Maids contribute more to PH economy than mining

By Cai U. Ordinario, BusinessMirror

Posted at Mar 15 2012 08:01 AM | Updated as of Mar 15 2012 07:51 PM

MANILA, Philippines - Here's something for the stakeholders in the mining industry to chew on: The collective contribution of Filipino household helps to the country’s economy may have far exceeded that of the entire mining industry in 2011, according to local research group Ibon Foundation Inc.

In 2011 Ibon said Filipino domestic household workers in the Philippines and abroad contributed at least P167.4 billion in services and remittances to the economy compared to the mining industry’s P122.1 billion in gross production value.

“While labor export and low-paying jobs manifest severe jobs scarcity in the country, household help contributes more to the economy than mining—highlighting how problematic the export-oriented and liberal mining industry is in the country,” Ibon said in a statement.

Ibon also said one of the reasons household helps contribute larger to the economy is that there are 15 times more Filipinos who work as domestic household workers than those employed in the mining industry.

Ibon said there were 3.25 million domestic help employed in the country and abroad in 2011, compared to only 211,000 Filipinos employed in the mining industry.

“Mining firms do not just employ fewer people, but at most, give only short-term benefits to local communities which last only as long as mines are operating,” Ibon said.

Ibon said mining causes the long-term loss of Philippine mineral resources and this is irreversible and does not provide any value-added to impact the local manufacturing industry.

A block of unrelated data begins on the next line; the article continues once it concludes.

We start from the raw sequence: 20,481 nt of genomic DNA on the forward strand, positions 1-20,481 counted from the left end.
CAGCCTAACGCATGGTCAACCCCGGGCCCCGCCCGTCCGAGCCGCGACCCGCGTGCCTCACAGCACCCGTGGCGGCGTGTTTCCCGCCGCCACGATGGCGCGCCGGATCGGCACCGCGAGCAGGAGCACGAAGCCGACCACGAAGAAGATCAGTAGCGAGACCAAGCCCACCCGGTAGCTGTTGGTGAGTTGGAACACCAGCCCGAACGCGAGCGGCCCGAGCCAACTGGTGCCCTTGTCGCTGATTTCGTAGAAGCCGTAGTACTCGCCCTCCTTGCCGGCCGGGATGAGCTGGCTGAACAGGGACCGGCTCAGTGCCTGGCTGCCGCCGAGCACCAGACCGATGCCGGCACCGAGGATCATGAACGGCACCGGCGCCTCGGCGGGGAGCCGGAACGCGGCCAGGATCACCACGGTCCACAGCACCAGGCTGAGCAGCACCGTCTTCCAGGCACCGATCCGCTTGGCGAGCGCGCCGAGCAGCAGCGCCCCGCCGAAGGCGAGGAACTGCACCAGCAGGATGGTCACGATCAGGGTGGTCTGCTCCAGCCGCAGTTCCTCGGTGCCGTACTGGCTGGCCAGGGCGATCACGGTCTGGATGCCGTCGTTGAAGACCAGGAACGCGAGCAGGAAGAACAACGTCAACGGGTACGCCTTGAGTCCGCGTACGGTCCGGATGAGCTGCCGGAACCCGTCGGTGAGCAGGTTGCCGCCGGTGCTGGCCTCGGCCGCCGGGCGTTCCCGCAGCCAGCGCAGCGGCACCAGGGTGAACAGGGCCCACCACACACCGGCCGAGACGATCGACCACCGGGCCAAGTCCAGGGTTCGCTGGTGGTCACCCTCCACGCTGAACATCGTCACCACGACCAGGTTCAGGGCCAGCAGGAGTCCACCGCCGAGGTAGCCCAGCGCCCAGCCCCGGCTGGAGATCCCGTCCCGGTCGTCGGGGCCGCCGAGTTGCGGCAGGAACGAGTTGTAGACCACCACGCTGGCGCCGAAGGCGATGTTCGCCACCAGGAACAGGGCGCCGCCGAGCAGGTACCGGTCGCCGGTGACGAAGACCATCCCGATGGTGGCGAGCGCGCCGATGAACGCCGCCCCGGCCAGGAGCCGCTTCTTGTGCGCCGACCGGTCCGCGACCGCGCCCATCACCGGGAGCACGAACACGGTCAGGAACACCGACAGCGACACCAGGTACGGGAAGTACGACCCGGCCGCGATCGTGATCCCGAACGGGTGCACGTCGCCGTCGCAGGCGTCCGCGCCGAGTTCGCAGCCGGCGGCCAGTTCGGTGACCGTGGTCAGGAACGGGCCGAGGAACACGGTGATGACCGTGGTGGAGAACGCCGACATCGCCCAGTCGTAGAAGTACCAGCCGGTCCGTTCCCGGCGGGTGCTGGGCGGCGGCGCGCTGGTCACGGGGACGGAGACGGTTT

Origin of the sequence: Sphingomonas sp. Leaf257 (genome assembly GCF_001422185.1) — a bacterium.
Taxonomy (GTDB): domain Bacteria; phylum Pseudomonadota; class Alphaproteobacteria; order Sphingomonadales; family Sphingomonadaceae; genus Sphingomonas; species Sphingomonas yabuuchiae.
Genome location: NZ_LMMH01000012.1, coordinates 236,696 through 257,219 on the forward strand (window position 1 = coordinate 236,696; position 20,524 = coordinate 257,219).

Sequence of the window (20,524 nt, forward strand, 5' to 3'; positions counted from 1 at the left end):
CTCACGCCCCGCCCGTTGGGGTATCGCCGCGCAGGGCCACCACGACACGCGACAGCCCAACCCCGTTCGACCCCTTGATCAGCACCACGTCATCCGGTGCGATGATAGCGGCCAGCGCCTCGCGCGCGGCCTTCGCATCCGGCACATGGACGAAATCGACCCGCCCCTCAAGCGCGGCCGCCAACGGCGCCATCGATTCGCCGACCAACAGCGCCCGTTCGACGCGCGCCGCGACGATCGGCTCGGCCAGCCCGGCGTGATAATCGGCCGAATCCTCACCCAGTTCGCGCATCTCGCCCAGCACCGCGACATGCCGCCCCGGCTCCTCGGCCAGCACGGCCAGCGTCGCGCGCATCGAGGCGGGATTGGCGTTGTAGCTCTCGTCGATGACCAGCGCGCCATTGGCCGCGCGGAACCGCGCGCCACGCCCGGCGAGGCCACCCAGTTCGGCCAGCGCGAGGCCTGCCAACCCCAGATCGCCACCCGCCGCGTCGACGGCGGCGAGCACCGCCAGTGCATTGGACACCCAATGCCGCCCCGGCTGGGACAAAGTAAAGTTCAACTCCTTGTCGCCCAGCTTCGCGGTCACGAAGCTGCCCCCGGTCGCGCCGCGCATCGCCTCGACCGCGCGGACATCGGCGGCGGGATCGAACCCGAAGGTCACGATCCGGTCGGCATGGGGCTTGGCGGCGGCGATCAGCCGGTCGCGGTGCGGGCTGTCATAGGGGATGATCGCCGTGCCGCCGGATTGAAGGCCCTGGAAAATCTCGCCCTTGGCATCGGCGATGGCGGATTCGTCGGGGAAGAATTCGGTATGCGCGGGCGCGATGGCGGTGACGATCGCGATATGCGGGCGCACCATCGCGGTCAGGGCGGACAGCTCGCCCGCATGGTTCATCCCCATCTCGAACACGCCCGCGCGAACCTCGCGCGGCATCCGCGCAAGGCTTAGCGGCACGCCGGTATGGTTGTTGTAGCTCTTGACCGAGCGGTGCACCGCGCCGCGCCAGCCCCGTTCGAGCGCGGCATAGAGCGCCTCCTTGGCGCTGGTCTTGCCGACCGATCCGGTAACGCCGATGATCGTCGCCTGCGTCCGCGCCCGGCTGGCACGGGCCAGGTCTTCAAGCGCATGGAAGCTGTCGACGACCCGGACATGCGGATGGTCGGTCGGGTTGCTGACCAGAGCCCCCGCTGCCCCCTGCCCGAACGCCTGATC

The group said benefiting from the sector fully could only happen if the country has a domestic industry that processes minerals. These processed minerals can then be used as inputs for manufacturing higher-value intermediate and final goods.

Currently, mining firms extract the country’s mineral resources and export these minerals. Ibon said that as a rough indicator, in 2011 the $43.3 million or P88.5 billion in mining exports was equivalent to 89 percent of mining gross value-added (GVA).

“While some of the country’s minerals return in final products imported by Filipinos, this is likely to be disproportionately small compared to Philippine mining exports because the country has a thin market for goods compared to many other countries,” Ibon said.

Ibon said the value of services rendered by domestic household workers was estimated by multiplying their number by their P140.89 average daily basic pay, taken from the Labor Force Survey (LFS), by 365 days of the year.

This resulted in an average daily basic pay worth P100.3 billion. This was used by Ibon as a proxy of the economic value of their services.

The remittances from domestic household workers overseas was estimated by multiplying Ibon’s estimate of 1.3 million working abroad by an assumed remittance of $100 or P4,300 per month, for a total of P167.4 billion.

On the contrary, it is estimated that the mining industry only posted P99.2 billion in GVA, according to the Mines and Geosciences Bureau. Mining and quarrying only accounted for 1.5 percent of gross domestic product in 2011.